An inclusive digital identity platform in the Pacific Islands: country-level diagnostics

An inclusive digital identity platform in the Pacific Islands: country-level diagnostics

June 10, 2021    


Digital identity is increasingly becoming the key enabler of digital inclusion across the globe. We conducted three country diagnostic studies to understand and assess the use cases and ecosystem requirements for a digital identity (ID) platform in the Pacific Island countries of Fiji, the Solomon Islands and Vanuatu.

This research was conducted in collaboration with the United Nations Capital Development Fund (UNCDF) under the Pacific Financial Inclusion Programme (PFIP). The objective was to assess if and how the implementation of an inclusive and sustainable digital ID platform solution, tailored to meet country-specific needs in Fiji, the Solomon Islands and Vanuatu, can lead to higher economic and social inclusion levels through bringing value to consumers, industry and government.

A digital ID platform can enable access to a wide range of services for those without identification but the choice of platform model demands on country-specific factors. Country level data shows that close to 71% of Fijians, 30% of Solomon Islanders and 82% of people in Vanuatu lack access to a birth certificate, which is the main foundational identity and is crucial to gaining access to additional, legally recognized, identities such as national IDs, passports and voter ID cards (Fiji Bureau of Statistics, 2017; Vital Strategies, 2016; UNICEF, 2017). Individuals who already have some form of identification can be fairly easily onboarded onto a digital ID platform, which can then be used to assert and prove their identity. This can allow for the identification of individuals reliably and remotely, thus facilitating access to a variety of digital services, which is especially beneficial in regions like the Pacific Islands where the population of these nations can be scattered across many small islands, making access to services a challenge.

A legally recognised digital ID platform can also offer a future-proof template for the onboarding of people without an official ID document and/or will be able to create a robust identity over time. Utilising a digital ID solution can open the door to continuous identity proofing, i.e. it can be utilised to verify a person’s identity on an ongoing basis, rather than once off, to create more robust identity profiles, especially for individuals without identity documents (Cooper et al, 2020).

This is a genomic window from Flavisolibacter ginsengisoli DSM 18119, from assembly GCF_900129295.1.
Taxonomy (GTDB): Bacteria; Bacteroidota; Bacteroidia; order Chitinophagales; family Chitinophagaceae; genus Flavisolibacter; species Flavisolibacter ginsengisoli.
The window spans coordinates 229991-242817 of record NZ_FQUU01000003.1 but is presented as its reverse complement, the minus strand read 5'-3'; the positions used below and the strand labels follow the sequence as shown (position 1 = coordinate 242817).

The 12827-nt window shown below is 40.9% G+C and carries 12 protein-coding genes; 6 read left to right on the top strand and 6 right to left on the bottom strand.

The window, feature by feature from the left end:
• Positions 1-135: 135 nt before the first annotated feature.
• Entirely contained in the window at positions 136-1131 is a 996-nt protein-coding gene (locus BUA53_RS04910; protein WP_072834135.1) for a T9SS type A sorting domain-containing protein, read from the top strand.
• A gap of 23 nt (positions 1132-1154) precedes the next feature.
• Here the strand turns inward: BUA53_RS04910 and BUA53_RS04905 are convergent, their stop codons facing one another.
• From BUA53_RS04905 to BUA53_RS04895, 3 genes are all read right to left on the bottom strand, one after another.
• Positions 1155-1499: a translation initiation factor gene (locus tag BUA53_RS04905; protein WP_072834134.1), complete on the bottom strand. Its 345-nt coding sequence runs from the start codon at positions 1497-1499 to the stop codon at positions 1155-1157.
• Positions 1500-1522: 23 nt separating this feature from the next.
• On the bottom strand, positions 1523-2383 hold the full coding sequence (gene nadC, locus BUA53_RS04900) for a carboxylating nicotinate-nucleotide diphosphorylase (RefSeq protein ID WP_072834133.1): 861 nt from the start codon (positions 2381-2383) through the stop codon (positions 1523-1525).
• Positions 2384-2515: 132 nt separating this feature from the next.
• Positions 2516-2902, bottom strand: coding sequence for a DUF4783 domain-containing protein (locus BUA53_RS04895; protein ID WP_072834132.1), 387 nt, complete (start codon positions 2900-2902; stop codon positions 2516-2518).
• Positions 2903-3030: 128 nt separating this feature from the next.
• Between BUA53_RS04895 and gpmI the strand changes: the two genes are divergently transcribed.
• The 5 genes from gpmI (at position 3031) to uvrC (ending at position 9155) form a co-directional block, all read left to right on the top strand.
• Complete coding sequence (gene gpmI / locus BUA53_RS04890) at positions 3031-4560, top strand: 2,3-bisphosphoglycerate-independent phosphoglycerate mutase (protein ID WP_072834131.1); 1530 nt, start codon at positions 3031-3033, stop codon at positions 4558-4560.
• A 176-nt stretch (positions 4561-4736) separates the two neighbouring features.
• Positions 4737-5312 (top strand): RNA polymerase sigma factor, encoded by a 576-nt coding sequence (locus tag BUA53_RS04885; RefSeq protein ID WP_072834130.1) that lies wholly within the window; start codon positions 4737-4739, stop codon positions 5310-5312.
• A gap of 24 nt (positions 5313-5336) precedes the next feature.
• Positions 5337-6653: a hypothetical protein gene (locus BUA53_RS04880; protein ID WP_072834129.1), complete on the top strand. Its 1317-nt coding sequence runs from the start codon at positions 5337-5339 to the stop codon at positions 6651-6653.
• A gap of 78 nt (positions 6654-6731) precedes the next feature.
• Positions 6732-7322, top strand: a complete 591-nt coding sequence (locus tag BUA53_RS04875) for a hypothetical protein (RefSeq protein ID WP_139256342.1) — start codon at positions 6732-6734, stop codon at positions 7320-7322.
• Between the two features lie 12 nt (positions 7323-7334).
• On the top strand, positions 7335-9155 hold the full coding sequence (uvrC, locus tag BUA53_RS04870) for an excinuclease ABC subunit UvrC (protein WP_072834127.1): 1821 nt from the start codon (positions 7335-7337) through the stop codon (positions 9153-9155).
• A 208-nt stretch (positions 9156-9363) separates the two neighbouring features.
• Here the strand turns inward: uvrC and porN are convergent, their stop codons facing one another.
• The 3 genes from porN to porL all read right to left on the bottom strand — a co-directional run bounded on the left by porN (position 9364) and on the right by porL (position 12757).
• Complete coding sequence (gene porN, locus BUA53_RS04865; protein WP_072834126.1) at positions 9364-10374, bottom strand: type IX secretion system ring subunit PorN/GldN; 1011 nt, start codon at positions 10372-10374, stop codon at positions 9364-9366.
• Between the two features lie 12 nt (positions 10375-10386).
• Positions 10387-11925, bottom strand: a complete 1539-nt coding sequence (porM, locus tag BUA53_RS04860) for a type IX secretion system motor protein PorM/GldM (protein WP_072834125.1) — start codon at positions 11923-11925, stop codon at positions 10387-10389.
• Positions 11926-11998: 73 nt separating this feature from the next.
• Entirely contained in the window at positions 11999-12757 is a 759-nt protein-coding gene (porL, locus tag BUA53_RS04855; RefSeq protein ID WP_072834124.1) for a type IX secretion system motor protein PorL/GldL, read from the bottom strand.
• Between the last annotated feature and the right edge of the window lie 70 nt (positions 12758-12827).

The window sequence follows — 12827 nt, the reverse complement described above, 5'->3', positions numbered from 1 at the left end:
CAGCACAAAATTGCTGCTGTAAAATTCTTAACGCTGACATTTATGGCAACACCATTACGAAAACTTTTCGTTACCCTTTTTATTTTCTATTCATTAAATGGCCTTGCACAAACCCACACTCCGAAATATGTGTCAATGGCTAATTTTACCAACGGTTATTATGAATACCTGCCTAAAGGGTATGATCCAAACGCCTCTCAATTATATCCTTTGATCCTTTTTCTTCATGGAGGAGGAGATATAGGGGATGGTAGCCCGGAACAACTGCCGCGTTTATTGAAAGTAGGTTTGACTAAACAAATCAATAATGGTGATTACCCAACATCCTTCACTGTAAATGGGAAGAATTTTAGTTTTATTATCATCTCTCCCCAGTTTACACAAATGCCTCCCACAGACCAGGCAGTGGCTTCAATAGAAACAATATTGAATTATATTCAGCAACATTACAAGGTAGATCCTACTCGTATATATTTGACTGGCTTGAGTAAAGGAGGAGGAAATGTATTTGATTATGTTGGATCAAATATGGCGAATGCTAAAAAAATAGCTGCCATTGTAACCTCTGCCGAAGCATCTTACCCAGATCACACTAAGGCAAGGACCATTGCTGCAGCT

It is important, however, to consider country specific factors when it comes to the choice of model for the digital ID solution: its use cases, regulatory environment, country context, governance scheme and the choice of technology required for a digital ID platform to be sustainable and feasible.

In Fiji, mobile digital solutions for a number of use cases are increasing (including e-government services, mobile merchant payments via QR codes and e-hailing platforms) and hence it will be important to identity how these could be integrated into the platform in order to avoid duplicating services. A total of 19 use cases were identified to benefit from a digital ID platform in Fiji, with the highest numbers of expected monthly transactions generated by the financial services sector. A government-led, private sector-owned and -operated approach could be suitable for the Fijian context if collaboration and buy-in can be ensured and if the initial funding for the setup can be secured.

In the Solomon Islands, a total of 18 use cases were identified to benefit from a digital ID platform ranging from 300 to 12,000 estimated monthly transactions, with G2P payments a clear core contributor. Utilising the digital platform for SIM registration is also another strong use case as it would have several benefits, ranging from streamlined digital financial service account opening to enabling ID proxies. Overall, the low scale in terms of transactions underlines the need for regional integration to create enough scale as a national solution is unlikely to generate enough transactions on its own.

In Vanuatu, the occurrence of natural disasters on a frequent basis highlights a strong use case for a digital ID platform to help identify people in need of financial or humanitarian support. In total, 17 use cases have been identified to benefit from a digital ID platform in the country but the low monthly transactions that could be generated by most of these use cases (ranging from 20 to 15,000) may not make it financially viable, underlining the need for regional integration to create enough scale – similar to the Solomon Islands.

Read the detailed report on each of the three Pacific Island countries below and do not hesitate to get in touch to learn more about our findings.  

Fiji report Size 299 KB
Solomon Islands report Size 368 KB
Vanuatu report Size 347 KB

This collaborative work was done in collaboration with the United Nations Capital Development Fund (UNCDF) under the Pacific Financial Inclusion Programme (PFIP). 

 

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